Other benefits have been attributed to metformin throughout gestation in women with PCOS, but perhaps one of the most important ones, is the 40% reduction of new-onset diabetes in high risk individuals as reported by Salpeter et al. [142]. In their meta-analysis using 31 trials and 4,570 subjects, the resulting pooled OR was 0.6 (95% CI: 0.5–0.8), with an absolute risk reduction of 6% (95% CI: 4–8) during a period of treatment of 1.8 years [142]. On the other hand, Nawaz et al. [143] have described decreased prevalence of fetal growth restriction and increased live birth rates, as well as an absence of intrauterine deaths or stillbirths, in women taking metformin during pregnancy, in line with claims of metformin being unrelated to teratogenicity [144].

Nevertheless, metformin during pregnancy appears unable to significantly reduce rates of preeclampsia and preterm birth in subjects with PCOS. A randomized, placebo-controlled, double-blind, multicenter study by Vanky et al. [145] found that preeclampsia prevalence was 7.4% in the metformin group and 3.7% in the placebo group (3.7%; 95% CI: −1.7–9.2; ), whereas preterm birth prevalence was 3.7% in the metformin group and 8.2% in the placebo group (−4.4%; 95% CI: −10.1–1.2; ); the inefficacy of metformin at preventing preeclampsia may be due to the complex etiopathogenesis of this disease. Data from Stridsklev et al. [146] support this phenomenon, in which reporting metformin treatment did not affect uterine artery flow during gestation, while also describing an association between uterine artery flow and androgens, highlighting the complexity of the mechanisms underlying placentation, conservation of uterine artery flow, and vessel compliance [147, 148].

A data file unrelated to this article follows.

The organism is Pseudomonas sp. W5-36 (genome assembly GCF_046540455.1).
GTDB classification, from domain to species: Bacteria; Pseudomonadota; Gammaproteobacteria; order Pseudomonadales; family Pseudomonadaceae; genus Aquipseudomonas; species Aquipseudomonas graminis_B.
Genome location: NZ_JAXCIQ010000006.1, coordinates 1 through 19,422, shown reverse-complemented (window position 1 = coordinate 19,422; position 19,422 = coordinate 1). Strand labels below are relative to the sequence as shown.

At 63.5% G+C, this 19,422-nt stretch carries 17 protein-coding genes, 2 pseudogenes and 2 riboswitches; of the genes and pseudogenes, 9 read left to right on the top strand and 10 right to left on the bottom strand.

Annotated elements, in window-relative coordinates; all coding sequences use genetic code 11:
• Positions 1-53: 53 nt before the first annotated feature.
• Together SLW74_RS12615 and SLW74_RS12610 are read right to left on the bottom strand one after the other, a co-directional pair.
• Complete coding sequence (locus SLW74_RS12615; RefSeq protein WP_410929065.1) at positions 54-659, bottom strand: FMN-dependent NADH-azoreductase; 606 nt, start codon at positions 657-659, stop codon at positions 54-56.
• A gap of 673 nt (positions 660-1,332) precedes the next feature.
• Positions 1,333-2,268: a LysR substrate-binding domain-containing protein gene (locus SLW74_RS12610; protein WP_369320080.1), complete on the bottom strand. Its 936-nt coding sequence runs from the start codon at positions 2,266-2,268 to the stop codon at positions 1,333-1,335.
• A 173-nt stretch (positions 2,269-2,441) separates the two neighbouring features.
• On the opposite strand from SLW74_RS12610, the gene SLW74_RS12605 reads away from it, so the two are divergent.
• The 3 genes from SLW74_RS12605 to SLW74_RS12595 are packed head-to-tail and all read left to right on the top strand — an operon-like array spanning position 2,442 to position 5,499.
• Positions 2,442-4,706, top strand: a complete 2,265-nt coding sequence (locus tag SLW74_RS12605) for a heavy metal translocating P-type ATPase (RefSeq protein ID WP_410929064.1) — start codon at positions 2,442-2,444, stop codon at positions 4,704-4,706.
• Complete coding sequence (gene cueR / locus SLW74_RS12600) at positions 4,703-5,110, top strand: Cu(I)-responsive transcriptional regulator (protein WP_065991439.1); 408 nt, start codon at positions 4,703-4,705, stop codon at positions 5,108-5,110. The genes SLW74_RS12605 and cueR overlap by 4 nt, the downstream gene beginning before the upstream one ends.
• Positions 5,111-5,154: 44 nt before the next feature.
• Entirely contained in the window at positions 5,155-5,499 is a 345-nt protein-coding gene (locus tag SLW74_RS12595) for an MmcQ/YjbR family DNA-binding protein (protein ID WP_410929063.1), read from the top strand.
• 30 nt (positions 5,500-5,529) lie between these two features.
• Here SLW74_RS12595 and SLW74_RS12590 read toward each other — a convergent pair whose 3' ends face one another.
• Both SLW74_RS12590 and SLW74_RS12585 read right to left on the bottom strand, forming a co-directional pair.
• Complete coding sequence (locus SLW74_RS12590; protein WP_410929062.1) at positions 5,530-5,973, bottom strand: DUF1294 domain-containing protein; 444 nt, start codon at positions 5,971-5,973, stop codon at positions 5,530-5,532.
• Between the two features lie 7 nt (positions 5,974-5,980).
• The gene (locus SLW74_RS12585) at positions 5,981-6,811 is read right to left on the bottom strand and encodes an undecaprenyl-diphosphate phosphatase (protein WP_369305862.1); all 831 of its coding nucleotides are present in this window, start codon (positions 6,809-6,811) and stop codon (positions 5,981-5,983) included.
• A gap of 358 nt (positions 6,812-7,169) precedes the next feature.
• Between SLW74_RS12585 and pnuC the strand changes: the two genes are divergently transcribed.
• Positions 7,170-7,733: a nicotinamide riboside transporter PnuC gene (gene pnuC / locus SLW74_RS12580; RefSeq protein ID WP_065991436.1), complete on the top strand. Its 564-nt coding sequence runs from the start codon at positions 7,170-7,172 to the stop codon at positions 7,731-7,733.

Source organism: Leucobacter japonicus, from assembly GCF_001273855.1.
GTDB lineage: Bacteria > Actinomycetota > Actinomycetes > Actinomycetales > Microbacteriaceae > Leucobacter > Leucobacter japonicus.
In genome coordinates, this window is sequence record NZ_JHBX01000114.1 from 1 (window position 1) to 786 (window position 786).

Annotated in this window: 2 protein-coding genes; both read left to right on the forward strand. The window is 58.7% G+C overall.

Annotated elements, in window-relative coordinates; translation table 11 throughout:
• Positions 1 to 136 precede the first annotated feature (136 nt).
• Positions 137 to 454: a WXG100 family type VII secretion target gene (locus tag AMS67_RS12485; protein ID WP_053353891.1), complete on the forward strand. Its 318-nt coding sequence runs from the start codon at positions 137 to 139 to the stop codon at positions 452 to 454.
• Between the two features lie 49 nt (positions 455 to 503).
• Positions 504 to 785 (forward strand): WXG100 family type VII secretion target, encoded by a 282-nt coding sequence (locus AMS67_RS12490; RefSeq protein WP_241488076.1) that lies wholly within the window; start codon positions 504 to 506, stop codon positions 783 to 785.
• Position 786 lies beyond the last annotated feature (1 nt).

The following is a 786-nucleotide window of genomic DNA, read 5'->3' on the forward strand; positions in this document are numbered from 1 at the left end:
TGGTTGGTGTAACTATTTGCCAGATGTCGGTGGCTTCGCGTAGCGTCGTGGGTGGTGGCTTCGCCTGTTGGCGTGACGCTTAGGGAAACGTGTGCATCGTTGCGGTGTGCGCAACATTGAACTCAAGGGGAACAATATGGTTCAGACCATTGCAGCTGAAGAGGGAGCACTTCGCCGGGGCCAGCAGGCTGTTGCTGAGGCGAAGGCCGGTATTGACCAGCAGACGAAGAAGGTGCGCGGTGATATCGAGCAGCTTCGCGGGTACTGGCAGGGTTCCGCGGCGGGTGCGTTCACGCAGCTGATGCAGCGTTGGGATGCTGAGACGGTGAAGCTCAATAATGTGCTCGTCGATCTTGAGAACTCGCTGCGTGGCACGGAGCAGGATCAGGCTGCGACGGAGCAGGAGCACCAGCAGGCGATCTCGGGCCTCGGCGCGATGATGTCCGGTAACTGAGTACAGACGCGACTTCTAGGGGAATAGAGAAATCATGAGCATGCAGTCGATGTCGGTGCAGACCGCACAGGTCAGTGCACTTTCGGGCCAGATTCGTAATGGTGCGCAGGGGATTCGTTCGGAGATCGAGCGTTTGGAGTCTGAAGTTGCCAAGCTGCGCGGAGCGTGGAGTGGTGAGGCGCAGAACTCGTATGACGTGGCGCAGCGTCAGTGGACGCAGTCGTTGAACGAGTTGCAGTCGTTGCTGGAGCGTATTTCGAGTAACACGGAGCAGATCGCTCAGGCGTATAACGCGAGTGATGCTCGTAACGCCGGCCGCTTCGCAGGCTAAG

Indeed, despite several mechanisms related to IR-hyperinsulinemia being involved in the etiopathogenesis of preeclampsia—chronic systemic inflammation, increased sympathetic tone, and vascular smooth muscle growth [149]—metformin may be unable to effectively modify the pathogenic root of this disease, which is faulty placentation [150]. Similarly, although metformin’s effects may aid in prevention of preterm birth by ameliorating oxidative stress and chronic inflammation [151], various elements underlying preterm labor may escape the reach of metformin’s activity, including the most common factors associated with this condition—defective placentation, intrauterine infection, and maternal immunologic receptivity [152].